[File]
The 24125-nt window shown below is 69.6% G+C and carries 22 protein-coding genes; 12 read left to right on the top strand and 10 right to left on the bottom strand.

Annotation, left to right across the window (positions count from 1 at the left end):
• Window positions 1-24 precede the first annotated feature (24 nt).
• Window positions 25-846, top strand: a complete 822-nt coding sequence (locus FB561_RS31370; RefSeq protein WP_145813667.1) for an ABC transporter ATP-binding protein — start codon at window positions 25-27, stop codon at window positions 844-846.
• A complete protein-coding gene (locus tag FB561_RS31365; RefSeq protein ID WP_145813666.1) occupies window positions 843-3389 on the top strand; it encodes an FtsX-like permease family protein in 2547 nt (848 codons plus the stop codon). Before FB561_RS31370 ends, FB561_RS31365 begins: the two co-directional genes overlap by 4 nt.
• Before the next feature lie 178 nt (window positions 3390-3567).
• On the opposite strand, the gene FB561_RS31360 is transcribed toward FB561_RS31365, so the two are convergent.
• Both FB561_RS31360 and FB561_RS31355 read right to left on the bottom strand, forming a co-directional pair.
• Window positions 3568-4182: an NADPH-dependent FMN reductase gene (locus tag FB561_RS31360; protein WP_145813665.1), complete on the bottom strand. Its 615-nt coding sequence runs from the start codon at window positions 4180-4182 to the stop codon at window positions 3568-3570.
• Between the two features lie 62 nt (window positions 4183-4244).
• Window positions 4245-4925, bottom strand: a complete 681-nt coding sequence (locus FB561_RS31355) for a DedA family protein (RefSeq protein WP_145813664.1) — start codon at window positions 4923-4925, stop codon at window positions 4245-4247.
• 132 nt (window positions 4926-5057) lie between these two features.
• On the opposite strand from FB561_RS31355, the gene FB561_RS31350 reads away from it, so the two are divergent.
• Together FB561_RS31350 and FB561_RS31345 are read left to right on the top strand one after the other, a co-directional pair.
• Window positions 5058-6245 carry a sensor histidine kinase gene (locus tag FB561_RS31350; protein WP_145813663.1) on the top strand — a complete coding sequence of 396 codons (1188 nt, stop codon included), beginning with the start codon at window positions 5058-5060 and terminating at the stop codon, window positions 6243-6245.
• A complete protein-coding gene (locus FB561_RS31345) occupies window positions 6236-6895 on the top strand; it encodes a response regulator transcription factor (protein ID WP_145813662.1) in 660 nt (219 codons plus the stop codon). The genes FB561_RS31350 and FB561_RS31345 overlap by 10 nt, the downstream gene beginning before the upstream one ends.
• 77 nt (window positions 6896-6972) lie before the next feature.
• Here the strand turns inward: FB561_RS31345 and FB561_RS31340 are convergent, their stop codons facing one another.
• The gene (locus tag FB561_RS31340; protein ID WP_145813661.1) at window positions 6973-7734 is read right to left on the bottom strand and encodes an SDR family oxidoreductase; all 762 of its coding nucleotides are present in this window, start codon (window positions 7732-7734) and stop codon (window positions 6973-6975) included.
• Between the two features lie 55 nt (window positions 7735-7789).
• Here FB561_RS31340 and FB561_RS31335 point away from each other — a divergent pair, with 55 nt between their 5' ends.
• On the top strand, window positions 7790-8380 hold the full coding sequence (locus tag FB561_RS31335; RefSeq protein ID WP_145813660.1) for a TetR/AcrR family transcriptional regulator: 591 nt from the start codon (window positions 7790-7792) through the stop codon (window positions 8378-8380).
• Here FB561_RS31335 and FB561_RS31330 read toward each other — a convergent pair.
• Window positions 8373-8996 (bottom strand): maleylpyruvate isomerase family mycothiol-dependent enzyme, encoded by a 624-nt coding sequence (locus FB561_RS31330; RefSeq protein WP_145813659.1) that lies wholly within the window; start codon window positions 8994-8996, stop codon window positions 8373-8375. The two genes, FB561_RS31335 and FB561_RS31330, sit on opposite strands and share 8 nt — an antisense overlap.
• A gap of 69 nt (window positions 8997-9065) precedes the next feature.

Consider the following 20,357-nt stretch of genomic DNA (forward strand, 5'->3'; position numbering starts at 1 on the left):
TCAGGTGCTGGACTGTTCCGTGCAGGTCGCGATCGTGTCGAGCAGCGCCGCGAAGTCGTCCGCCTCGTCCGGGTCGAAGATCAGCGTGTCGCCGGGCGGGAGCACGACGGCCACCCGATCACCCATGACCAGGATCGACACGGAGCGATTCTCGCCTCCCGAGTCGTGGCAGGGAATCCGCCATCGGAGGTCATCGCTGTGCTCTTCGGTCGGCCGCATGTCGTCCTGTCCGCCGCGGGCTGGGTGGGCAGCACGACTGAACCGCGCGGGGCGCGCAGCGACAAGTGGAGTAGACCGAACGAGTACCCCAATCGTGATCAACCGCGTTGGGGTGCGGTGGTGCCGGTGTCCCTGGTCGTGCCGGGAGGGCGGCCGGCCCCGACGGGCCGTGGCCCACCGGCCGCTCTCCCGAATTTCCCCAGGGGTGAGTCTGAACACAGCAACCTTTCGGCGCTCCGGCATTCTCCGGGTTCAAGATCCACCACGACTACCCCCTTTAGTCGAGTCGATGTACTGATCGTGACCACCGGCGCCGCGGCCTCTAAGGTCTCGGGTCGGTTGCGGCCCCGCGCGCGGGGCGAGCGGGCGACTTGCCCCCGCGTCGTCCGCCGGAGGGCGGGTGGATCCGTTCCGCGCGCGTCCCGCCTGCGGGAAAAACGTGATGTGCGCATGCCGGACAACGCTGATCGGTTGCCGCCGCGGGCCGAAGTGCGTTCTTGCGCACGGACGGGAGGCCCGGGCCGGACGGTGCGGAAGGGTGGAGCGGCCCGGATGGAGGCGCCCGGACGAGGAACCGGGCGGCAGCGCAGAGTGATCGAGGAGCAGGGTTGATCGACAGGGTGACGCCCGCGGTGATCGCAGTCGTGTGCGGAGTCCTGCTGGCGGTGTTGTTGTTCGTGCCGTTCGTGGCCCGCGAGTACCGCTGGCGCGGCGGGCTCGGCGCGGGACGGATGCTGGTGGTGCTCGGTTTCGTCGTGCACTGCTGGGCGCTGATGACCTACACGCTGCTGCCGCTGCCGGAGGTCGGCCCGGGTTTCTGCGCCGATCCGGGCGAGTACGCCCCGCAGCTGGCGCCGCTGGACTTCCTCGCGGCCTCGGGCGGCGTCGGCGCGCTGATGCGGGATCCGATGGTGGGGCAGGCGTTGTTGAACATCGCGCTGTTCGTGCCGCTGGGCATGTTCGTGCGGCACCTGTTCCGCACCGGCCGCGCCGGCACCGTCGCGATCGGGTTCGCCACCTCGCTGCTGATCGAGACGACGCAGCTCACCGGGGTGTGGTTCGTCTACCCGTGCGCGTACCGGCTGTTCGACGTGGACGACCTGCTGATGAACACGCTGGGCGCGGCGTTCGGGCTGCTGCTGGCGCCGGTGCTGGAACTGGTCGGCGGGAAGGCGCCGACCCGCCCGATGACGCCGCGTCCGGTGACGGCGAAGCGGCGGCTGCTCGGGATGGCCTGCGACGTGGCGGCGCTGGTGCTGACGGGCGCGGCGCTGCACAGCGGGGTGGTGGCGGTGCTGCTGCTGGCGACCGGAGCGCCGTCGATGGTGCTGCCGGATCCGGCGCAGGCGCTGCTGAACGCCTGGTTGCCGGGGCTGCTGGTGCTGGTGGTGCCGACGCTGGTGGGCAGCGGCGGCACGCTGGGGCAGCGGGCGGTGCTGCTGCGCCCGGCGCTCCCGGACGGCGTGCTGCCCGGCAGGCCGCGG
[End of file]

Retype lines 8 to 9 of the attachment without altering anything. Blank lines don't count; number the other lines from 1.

• Both FB561_RS31360 and FB561_RS31355 read right to left on the bottom strand, forming a co-directional pair.
• Window positions 3568-4182: an NADPH-dependent FMN reductase gene (locus tag FB561_RS31360; protein WP_145813665.1), complete on the bottom strand. Its 615-nt coding sequence runs from the start codon at window positions 4180-4182 to the stop codon at window positions 3568-3570.